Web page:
Another classic pitfall of CRM is the lip service paid to "customer centric". There are two ways to perceive customer centricity: having the customer at the centre of the business, or having the customer as the centre of a part of the business.
Management and leadership theory has long recognised the benefits of having an organisation working towards a common purpose. For most companies, this purpose is the delivery of value for their customers or stakeholders - it is how they get paid and thus succeed commercially. As companies have flattened, de-compartmentalised and teams have risen in importance in workplace productivity, more and more staff have the potential to affect customer service and experience, directly or indirectly. CRM can be a great strategic tool for making customers visible to the whole company, and focusing energies around delivering for customers. At Bluescope Steel, formerly BHP Steel, staff at all levels talk about "the customer" almost incessantly, reminding everyone that downtime and strikes affect customers, and thus their whole company, rather than just profitability.
Unfortunately, most CRM initiatives have paid lip-service to real customer-centric behaviour. They've more commonly been used to increase customer visibility in a small part of the business, such as a contact centre of sales team, while continuing to have the rest of their operation run with internally focused priorities.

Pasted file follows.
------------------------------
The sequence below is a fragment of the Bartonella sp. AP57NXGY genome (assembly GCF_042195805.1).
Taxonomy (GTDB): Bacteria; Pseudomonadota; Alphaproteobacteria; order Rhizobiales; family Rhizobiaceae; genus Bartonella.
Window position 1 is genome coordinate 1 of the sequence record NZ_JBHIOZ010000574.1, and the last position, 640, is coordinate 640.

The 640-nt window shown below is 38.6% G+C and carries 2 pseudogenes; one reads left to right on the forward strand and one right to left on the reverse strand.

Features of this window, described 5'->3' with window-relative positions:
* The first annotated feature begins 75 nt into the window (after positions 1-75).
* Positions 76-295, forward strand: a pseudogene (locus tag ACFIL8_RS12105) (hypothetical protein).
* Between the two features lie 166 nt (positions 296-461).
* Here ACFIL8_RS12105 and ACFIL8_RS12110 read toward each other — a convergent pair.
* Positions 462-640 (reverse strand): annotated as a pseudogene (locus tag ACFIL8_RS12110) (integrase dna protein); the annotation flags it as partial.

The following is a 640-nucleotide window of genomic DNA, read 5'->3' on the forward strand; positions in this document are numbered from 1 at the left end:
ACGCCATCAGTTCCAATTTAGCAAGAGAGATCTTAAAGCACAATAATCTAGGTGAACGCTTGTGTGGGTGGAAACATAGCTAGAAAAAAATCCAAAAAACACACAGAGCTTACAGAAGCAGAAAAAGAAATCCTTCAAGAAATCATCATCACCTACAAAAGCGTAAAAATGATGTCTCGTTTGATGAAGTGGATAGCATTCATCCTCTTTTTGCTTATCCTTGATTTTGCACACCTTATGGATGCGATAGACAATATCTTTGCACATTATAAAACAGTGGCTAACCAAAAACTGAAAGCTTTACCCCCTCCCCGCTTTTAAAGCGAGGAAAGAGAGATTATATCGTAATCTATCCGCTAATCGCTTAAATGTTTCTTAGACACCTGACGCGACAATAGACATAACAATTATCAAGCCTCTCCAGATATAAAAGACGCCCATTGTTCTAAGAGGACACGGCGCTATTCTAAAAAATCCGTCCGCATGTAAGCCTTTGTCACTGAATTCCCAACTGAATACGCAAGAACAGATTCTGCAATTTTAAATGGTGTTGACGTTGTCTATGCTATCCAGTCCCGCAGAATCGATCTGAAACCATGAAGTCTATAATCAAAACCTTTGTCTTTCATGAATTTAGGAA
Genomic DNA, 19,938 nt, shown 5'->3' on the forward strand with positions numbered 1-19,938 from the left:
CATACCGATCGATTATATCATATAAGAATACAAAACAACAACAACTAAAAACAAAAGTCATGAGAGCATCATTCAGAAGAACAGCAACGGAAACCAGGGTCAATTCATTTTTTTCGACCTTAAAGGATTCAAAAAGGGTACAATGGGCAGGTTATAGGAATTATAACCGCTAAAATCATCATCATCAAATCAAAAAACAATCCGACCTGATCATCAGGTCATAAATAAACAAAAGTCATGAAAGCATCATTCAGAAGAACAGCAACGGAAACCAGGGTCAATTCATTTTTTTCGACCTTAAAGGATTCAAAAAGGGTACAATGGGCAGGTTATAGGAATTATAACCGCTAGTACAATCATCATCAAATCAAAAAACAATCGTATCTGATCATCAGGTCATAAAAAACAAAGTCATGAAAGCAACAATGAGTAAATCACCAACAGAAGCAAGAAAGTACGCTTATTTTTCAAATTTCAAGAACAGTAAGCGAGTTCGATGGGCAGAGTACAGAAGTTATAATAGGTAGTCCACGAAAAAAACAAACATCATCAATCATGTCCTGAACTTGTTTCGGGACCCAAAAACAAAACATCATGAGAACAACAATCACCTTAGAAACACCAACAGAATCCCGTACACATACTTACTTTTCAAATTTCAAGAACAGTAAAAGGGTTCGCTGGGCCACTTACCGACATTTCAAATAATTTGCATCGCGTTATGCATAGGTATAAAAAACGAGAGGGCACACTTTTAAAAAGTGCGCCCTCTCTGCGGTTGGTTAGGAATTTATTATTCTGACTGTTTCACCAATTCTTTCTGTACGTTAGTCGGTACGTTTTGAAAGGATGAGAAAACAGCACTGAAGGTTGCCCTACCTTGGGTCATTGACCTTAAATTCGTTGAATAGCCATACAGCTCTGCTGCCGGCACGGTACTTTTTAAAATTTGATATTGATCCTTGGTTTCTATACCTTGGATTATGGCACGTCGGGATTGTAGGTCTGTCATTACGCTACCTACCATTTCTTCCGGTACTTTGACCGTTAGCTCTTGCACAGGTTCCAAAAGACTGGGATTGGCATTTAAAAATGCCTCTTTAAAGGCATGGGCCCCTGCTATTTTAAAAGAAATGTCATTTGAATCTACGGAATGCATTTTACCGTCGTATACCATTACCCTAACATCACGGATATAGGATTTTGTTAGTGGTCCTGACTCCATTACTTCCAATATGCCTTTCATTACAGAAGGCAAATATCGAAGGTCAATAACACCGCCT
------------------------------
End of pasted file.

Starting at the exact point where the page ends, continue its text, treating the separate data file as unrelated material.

The licensing behaviour of most CRM software vendors - charging for each user to have access to the customer's information - have been complicit in this customer-centric failing. Customer information - albeit with careful consideration for privacy and data security - should be a central and accessible part of any customer-centric strategy.
The key lesson here is that all users - whether they are in a call centre, on the road as a sales rep, or doing accounts or order fulfillment, all have a customer service role to play, directly or indirectly. A successful CRM solution will be inclusive, and involve all staff, no matter how periphery, as you never know when they'll be in a position to deliver outstanding service to a customer and make the difference.
Lesson 3: Recognise the effort/reward trade off